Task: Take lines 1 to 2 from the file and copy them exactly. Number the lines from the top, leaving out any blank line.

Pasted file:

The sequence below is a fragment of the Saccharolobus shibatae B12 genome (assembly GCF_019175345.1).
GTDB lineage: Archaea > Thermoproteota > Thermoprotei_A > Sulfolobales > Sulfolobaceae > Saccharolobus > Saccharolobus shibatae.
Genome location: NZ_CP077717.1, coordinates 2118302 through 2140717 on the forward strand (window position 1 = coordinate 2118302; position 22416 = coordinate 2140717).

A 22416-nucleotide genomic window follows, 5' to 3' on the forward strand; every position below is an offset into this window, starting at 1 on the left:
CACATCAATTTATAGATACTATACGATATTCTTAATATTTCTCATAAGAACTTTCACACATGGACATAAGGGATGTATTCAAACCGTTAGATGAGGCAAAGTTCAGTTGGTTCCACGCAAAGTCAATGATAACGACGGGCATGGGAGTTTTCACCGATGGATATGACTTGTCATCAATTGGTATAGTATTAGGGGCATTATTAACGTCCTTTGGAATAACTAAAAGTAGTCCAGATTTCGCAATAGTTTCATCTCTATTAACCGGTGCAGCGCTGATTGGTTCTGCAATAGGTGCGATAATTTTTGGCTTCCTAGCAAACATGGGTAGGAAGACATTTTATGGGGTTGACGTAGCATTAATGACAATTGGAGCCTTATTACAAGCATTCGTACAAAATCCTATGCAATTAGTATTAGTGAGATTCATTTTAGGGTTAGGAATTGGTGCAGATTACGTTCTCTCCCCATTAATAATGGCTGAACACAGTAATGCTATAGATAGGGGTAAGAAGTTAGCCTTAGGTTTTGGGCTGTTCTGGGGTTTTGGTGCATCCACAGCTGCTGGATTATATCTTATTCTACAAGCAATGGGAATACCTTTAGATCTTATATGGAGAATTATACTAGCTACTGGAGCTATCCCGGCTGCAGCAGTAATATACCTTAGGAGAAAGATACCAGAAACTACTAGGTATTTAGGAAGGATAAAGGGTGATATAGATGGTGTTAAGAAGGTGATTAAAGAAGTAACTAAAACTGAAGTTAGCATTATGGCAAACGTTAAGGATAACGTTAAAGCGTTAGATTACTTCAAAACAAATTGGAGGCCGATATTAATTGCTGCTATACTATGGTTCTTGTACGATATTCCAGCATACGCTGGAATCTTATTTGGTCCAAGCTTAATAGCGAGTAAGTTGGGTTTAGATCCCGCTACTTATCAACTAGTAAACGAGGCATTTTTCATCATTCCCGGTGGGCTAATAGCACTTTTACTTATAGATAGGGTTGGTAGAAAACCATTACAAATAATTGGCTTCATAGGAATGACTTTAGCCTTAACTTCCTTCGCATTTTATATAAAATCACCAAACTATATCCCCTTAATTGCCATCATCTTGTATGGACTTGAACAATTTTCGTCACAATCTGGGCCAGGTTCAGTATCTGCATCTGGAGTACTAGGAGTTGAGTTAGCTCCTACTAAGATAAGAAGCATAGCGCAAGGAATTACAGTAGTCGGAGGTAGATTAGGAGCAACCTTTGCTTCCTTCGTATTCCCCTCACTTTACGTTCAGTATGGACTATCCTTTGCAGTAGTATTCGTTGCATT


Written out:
The sequence below is a fragment of the Saccharolobus shibatae B12 genome (assembly GCF_019175345.1).
GTDB lineage: Archaea > Thermoproteota > Thermoprotei_A > Sulfolobales > Sulfolobaceae > Saccharolobus > Saccharolobus shibatae.